A newly published review article in The New England Journal Of Medicine has examined an array of current research on intermittent fasting, from animal studies to human clinical trials. The review clarifies different fasting regimes while also outlining a variety of health benefits the eating strategies can confer in humans.
Although intermittent fasting is currently a bit of a dietary trend, scientists have been investigating the effects of irregular caloric intakes in animals for several decades. Mark Mattson, an author on the new review and neuroscientist from Johns Hopkins University, explains one of the key processes triggered by intermittent fasting is called metabolic switching.
When an organism is starved of food it shifts how it produces energy, switching from readily accessible glucose in consumed food to a process called ketogenesis, whereby molecules called ketone bodies are produced though the conversion of fat stores.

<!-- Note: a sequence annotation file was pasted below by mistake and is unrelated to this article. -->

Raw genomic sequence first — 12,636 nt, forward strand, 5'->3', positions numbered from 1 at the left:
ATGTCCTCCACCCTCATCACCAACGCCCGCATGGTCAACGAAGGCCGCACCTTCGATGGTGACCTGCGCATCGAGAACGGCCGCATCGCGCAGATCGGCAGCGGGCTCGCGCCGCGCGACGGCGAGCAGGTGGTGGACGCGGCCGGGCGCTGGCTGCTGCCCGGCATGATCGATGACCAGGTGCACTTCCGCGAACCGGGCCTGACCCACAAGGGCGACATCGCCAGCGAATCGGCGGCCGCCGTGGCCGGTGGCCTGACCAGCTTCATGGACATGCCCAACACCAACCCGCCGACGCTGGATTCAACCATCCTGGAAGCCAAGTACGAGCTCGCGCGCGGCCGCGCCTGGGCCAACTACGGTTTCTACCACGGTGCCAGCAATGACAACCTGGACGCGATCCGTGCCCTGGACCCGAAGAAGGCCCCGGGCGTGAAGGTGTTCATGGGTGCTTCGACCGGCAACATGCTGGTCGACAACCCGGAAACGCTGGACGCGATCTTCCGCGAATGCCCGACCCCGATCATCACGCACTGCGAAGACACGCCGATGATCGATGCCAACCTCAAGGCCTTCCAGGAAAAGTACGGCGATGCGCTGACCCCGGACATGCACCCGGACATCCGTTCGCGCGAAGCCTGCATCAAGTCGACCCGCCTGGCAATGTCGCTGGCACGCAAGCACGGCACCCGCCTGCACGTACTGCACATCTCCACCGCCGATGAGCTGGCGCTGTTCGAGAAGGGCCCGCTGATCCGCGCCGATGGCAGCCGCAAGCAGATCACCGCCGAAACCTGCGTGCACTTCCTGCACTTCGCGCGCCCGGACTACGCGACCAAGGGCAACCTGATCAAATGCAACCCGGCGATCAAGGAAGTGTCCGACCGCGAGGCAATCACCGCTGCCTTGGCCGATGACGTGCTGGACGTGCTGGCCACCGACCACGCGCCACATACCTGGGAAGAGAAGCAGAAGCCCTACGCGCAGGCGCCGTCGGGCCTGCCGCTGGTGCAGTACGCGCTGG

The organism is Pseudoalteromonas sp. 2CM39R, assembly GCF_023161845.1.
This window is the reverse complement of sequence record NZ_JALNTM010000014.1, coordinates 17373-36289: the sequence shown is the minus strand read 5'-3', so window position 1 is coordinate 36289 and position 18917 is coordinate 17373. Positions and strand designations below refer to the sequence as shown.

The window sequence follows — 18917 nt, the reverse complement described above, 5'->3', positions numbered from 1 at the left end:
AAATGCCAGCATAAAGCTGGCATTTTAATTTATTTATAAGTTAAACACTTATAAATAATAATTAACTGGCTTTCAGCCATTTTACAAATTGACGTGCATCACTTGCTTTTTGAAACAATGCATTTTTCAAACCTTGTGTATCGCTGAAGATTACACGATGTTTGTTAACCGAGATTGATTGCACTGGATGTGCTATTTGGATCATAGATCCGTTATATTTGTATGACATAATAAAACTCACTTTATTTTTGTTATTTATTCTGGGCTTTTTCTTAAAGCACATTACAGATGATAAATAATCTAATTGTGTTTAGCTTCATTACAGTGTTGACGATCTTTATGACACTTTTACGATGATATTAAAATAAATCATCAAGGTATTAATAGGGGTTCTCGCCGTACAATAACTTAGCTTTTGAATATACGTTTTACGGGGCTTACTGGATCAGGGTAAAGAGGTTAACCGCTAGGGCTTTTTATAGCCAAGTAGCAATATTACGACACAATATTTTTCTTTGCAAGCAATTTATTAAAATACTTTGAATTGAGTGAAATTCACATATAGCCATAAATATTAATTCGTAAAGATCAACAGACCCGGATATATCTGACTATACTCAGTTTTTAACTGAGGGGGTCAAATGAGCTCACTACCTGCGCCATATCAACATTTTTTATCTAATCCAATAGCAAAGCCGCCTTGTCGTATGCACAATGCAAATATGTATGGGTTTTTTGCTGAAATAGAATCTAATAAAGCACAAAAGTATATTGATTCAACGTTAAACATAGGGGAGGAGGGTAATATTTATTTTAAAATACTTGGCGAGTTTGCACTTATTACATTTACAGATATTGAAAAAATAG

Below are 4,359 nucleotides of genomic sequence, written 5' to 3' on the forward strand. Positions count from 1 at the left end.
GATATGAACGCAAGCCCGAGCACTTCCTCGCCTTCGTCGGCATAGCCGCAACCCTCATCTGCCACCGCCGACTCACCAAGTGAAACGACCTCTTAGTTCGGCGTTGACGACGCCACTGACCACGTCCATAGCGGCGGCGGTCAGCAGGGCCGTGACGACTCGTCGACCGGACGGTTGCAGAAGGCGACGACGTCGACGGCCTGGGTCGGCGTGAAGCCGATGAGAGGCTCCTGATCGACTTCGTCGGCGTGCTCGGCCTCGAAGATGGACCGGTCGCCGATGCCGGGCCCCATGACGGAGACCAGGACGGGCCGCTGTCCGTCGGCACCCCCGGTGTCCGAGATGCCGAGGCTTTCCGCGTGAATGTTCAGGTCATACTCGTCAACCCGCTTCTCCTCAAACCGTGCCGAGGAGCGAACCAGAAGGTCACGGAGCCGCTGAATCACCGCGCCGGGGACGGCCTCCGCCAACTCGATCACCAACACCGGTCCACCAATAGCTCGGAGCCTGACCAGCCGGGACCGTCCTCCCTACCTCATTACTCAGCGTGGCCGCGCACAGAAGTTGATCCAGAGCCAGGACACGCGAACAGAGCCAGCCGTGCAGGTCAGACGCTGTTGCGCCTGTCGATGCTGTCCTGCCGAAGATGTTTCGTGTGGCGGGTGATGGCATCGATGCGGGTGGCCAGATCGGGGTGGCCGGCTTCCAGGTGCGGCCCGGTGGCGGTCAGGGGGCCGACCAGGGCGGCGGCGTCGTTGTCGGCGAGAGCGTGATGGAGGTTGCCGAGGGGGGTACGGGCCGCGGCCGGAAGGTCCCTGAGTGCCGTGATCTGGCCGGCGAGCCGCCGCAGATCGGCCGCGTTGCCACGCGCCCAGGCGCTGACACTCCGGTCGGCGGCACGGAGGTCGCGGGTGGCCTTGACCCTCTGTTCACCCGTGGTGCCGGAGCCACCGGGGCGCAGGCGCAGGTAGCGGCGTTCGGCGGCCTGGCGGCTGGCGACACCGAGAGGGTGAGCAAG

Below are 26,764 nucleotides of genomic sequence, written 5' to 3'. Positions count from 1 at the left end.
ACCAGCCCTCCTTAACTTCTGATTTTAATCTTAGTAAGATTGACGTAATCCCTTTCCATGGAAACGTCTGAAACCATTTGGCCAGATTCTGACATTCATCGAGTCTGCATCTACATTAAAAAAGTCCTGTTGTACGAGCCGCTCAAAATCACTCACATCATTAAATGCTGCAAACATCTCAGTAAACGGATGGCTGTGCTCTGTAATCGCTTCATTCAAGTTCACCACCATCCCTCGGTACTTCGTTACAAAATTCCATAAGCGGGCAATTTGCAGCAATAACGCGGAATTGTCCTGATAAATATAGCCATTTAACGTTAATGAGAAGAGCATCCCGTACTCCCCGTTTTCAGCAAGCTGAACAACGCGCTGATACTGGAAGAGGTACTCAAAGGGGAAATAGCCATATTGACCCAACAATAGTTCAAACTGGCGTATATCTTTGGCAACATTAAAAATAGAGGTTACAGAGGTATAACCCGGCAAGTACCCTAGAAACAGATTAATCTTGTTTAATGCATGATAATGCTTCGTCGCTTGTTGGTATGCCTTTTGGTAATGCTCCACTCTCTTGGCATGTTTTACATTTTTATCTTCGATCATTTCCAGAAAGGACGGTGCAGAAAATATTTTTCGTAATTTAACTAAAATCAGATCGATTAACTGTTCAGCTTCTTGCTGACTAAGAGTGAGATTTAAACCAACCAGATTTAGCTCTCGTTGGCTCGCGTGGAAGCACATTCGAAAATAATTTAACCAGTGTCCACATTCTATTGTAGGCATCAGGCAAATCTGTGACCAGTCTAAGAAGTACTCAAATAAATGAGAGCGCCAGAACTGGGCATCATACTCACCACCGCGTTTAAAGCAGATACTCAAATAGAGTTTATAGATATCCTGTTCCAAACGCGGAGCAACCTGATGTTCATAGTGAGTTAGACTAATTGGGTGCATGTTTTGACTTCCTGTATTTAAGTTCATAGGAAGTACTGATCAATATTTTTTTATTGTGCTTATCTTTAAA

This energy production shift is dubbed metabolic switching, and Mattson’s review article suggests frequent shifts between the two metabolic states can result in an array of health benefits.
“Periodic flipping of the metabolic switch not only provides the ketones that are necessary to fuel cells during the fasting period but also elicits highly orchestrated systemic and cellular responses that carry over into the fed state to bolster mental and physical performance, as well as disease resistance,” write Mattson and co-author Rafael de Cabo.